Minimally Invasive Colorectal Resection Is Associated with Significantly Elevated Levels of Plasma Matrix Metalloproteinase 3 (mmp3) During the First Month After Surgery Which May Promote the Growth of Residual Metastases

H.m.c Shantha Kumara, PhD, Xiaohong Yan, PhD, Hiromichi Miyagaki, MDPhD, Sahani De Silva, Vesna Cekic, RN, Richard L Whelan, MD. Division of Colon and Rectal Surgery, Department of Surgery, St Luke’s-Roosevelt Hospital Center, Suite 7B, 425 West, 59th Street, New York, NY 10019, USA;Department of Gastroenterological surgery, Graduate school of Medicine, Osaka University..

Introduction:
MMP3, a member of the matrix metalloproteinase (MMP) family, is involved in the breakdown of extracellular matrix in normal physiologic processes such as tissue remodeling and may also play a role in cancer progression and metastasis.
Minimally invasive colorectal resection (MICR) may increase plasma MMP3 levels directly via surgical trauma or indirectly due to surgery associated elevations in TNF- α, and IL1 which are biosynthetic regulators of MMP3. Over expression of MMP3 has been demonstrated in patients with breast, lung and colorectal cancer (CRC). MMP3 activates other MMPs such as MMP7 and MMP9 and is crucial in connective tissue remodeling. Together with its activator mtariptase, MMP3 has also been associated with the promotion of angiogenesis and wound epithelialization. The impact of MICR for CRC on plasma levels of MMP3 is unknown. This study’s purpose was to evaluate plasma MMP3 levels during first month after MICR for CRC.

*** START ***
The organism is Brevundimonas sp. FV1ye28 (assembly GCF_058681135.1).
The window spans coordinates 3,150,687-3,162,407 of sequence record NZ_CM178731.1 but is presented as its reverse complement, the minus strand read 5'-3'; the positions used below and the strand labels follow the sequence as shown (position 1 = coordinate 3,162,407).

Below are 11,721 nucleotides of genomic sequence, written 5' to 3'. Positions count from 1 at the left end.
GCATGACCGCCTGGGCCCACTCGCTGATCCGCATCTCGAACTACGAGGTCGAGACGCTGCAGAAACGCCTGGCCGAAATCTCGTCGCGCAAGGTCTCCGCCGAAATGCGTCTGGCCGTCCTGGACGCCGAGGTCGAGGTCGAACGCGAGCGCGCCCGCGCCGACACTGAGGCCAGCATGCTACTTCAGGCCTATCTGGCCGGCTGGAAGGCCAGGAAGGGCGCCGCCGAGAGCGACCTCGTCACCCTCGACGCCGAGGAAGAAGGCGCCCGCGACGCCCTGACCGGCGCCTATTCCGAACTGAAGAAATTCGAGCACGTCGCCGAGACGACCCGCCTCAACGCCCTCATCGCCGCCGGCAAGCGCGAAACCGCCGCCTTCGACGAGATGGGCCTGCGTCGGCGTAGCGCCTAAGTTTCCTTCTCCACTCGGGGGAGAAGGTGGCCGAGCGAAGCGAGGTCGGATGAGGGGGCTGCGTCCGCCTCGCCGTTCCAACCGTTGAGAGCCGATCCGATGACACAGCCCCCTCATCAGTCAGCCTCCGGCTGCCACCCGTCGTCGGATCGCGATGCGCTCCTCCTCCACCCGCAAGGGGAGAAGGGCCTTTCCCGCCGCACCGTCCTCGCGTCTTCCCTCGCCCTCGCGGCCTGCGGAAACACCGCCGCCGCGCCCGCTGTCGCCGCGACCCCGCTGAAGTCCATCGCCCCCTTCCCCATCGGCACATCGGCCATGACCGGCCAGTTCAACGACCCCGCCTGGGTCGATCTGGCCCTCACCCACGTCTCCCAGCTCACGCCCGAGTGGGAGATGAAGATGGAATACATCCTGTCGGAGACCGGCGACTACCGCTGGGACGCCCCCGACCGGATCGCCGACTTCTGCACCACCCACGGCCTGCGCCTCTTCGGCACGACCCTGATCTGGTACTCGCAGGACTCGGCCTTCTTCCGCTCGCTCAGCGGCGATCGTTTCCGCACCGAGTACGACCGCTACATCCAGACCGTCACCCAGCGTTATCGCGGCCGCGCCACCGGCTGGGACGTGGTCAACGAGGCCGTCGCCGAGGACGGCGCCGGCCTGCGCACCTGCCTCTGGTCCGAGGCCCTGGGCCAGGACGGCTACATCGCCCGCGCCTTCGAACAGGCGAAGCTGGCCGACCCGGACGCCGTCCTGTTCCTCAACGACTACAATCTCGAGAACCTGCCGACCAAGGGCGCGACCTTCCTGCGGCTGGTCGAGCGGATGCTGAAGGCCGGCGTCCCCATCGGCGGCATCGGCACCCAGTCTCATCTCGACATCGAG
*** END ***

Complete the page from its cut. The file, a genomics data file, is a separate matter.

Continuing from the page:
Method:
Patients enrolled in an IRB approved data/plasma bank who underwent elective MICR for CRC for whom adequate plasma samples were available were included in this study. Clinical, demographic and pathological data were prospectively gathered. Blood samples had been collected PreOp and at varying postoperative (Postop) time points and were stored at -80C. Only patients for whom PreOp, Postop day (POD) 1, 3 and at least 1late postop plasma sample (POD7-34) were available were included in this study. The late samples were bundled into 4 time periods (POD7-13, POD14-20, POD21-27, and POD 28-34) and considered as single time points. MMP3 levels were analyzed in duplicate via ELISA and the results reported as mean and ±SD. The paired t-test was used for analysis (significance, p<0.008 after Bonferroni’s correction).

Results:
A total of 73 CRC patients who underwent MICR met the inclusion criteria (34 males /39 female, mean ages 66.3± 12.8 years; 28% rectal and 62% colon lesions). The mean incision length was 7.8 ± 3.6cm and mean length of stay was 6.8± 4.4 days. The final cancer staging breakdown was; Stage I, 27%, Stage II, 33%, stage III, 36% and stage IV, 4%. The mean PreOp MMP3 level was 14.9±7.8 ng/ml (n=73). Significantly elevated mean plasma levels were noted on POD1 (21.4±14.7ng/ml, n= 73, p=< 0.0001), POD3 (37.9±21.5 ng/ml, n= 72, p=< 0.0001), POD7-13 (22.0±13.0 ng/ml, n=56, p=< 0.0001), POD14-20 (21.9±10.3 ng/ml, n=20, p=0.003) and on POD 21-27 (21.9±11.43 ng/ml, n= 20, p=0.002) when compared to PreOp levels. Plasma levels returned to the PreOp baseline at the POD 28-41 time point (n=16, p=0.07).

Conclusion:
Plasma MMP3 levels remained significantly elevated from baseline for 4 weeks after MICR for CRC. The cause of the MMP3 elevations in the early postop period may be the short lived surgery-related acute inflammatory response which includes elevations in blood IL-1 and TNF levels. The increases during weeks 2-4 may be related to wound healing. Increased MMP-3 levels may promote metastases or the growth of residual cancer. Larger studies are warranted to validate these findings and to determine the clinical effects, if any, of elevated MMP-3 levels.
 

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